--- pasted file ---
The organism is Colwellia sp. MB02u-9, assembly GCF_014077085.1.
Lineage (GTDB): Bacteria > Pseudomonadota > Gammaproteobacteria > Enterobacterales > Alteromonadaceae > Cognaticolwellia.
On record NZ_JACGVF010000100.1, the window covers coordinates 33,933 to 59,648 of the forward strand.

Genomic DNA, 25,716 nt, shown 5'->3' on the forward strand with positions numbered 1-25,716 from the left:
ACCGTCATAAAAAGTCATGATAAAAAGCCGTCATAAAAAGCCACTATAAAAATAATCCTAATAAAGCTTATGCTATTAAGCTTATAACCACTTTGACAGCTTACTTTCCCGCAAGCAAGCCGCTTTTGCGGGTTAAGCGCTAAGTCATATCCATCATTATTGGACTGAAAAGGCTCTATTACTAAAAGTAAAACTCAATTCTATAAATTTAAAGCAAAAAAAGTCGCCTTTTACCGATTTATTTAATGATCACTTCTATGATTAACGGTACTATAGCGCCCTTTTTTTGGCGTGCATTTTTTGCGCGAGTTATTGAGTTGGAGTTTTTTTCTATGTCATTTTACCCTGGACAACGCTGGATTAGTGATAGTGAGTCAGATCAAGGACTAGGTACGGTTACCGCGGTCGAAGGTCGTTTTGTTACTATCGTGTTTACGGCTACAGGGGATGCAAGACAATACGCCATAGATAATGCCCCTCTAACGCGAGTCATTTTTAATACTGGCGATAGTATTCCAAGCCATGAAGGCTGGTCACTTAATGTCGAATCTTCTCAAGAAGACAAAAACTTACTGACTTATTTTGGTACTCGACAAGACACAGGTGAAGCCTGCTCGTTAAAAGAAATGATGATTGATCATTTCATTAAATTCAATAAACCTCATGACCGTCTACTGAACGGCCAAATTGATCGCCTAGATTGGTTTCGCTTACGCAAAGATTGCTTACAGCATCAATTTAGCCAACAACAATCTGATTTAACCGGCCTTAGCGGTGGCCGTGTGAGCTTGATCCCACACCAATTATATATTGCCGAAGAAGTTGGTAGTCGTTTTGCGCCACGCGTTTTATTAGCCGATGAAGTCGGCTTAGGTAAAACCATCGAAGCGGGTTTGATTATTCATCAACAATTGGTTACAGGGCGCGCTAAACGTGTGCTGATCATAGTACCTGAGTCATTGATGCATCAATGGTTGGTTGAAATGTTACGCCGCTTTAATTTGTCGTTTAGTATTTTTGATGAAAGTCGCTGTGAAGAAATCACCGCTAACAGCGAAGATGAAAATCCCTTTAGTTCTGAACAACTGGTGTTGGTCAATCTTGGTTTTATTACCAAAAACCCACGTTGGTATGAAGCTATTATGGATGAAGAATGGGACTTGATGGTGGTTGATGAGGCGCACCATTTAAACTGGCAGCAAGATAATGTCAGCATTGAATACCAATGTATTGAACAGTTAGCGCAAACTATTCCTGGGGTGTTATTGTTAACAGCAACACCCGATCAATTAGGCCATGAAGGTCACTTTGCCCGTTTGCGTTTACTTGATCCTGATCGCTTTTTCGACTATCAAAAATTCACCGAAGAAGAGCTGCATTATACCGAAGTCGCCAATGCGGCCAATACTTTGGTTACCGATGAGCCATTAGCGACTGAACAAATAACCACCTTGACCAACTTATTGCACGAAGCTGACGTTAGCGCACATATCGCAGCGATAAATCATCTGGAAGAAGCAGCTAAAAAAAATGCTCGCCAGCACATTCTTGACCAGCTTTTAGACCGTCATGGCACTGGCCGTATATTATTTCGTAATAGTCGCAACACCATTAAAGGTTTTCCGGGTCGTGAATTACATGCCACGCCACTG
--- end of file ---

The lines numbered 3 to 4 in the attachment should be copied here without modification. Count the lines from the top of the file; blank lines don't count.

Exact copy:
On record NZ_JACGVF010000100.1, the window covers coordinates 33,933 to 59,648 of the forward strand.

Genomic DNA, 25,716 nt, shown 5'->3' on the forward strand with positions numbered 1-25,716 from the left: